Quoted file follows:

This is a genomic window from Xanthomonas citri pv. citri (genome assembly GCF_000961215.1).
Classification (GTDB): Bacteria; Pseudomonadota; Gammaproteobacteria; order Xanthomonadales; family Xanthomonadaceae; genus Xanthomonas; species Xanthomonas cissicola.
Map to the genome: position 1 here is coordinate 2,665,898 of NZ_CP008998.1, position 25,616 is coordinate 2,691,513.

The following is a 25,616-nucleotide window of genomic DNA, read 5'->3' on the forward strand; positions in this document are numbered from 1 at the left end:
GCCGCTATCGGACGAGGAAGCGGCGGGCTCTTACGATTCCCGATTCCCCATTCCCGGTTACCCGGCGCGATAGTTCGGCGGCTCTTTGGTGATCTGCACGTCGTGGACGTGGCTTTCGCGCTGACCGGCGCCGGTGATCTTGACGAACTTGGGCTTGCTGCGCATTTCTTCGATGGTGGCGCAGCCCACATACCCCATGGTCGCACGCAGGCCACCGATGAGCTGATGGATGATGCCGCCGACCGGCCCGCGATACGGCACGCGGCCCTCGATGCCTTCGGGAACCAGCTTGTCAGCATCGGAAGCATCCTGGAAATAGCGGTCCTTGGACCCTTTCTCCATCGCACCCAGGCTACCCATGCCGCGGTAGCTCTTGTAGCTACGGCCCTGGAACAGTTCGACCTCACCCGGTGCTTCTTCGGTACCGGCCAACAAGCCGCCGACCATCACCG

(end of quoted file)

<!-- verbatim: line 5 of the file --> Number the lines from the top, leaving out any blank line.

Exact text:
GCCGCTATCGGACGAGGAAGCGGCGGGCTCTTACGATTCCCGATTCCCCATTCCCGGTTACCCGGCGCGATAGTTCGGCGGCTCTTTGGTGATCTGCACGTCGTGGACGTGGCTTTCGCGCTGACCGGCGCCGGTGATCTTGACGAACTTGGGCTTGCTGCGCATTTCTTCGATGGTGGCGCAGCCCACATACCCCATGGTCGCACGCAGGCCACCGATGAGCTGATGGATGATGCCGCCGACCGGCCCGCGATACGGCACGCGGCCCTCGATGCCTTCGGGAACCAGCTTGTCAGCATCGGAAGCATCCTGGAAATAGCGGTCCTTGGACCCTTTCTCCATCGCACCCAGGCTACCCATGCCGCGGTAGCTCTTGTAGCTACGGCCCTGGAACAGTTCGACCTCACCCGGTGCTTCTTCGGTACCGGCCAACAAGCCGCCGACCATCACCG